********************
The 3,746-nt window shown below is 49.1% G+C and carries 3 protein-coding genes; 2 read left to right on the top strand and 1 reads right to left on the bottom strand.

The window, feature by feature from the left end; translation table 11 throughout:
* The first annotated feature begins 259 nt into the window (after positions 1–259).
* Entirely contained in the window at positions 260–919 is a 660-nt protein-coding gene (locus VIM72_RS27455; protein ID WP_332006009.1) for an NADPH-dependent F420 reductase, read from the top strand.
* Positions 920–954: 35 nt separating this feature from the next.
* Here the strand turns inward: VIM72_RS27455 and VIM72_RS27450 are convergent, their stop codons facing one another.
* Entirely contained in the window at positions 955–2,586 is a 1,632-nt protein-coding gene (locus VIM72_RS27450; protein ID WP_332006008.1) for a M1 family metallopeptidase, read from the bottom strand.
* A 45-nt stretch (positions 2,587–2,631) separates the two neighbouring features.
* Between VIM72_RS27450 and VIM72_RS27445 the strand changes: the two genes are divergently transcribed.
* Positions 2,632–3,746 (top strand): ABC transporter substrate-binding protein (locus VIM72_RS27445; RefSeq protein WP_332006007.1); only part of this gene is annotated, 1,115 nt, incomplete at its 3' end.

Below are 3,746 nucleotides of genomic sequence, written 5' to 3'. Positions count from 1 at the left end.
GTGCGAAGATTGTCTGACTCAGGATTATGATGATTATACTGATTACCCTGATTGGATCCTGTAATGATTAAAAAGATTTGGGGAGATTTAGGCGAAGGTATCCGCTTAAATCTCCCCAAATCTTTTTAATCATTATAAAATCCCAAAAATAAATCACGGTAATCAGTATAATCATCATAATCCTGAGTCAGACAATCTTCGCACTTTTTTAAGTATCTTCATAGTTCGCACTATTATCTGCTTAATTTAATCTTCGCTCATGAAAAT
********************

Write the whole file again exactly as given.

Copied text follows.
The 3,746-nt window shown below is 49.1% G+C and carries 3 protein-coding genes; 2 read left to right on the top strand and 1 reads right to left on the bottom strand.

The window, feature by feature from the left end; translation table 11 throughout:
* The first annotated feature begins 259 nt into the window (after positions 1–259).
* Entirely contained in the window at positions 260–919 is a 660-nt protein-coding gene (locus VIM72_RS27455; protein ID WP_332006009.1) for an NADPH-dependent F420 reductase, read from the top strand.
* Positions 920–954: 35 nt separating this feature from the next.
* Here the strand turns inward: VIM72_RS27455 and VIM72_RS27450 are convergent, their stop codons facing one another.
* Entirely contained in the window at positions 955–2,586 is a 1,632-nt protein-coding gene (locus VIM72_RS27450; protein ID WP_332006008.1) for a M1 family metallopeptidase, read from the bottom strand.
* A 45-nt stretch (positions 2,587–2,631) separates the two neighbouring features.
* Between VIM72_RS27450 and VIM72_RS27445 the strand changes: the two genes are divergently transcribed.
* Positions 2,632–3,746 (top strand): ABC transporter substrate-binding protein (locus VIM72_RS27445; RefSeq protein WP_332006007.1); only part of this gene is annotated, 1,115 nt, incomplete at its 3' end.

Below are 3,746 nucleotides of genomic sequence, written 5' to 3'. Positions count from 1 at the left end.
GTGCGAAGATTGTCTGACTCAGGATTATGATGATTATACTGATTACCCTGATTGGATCCTGTAATGATTAAAAAGATTTGGGGAGATTTAGGCGAAGGTATCCGCTTAAATCTCCCCAAATCTTTTTAATCATTATAAAATCCCAAAAATAAATCACGGTAATCAGTATAATCATCATAATCCTGAGTCAGACAATCTTCGCACTTTTTTAAGTATCTTCATAGTTCGCACTATTATCTGCTTAATTTAATCTTCGCTCATGAAAAT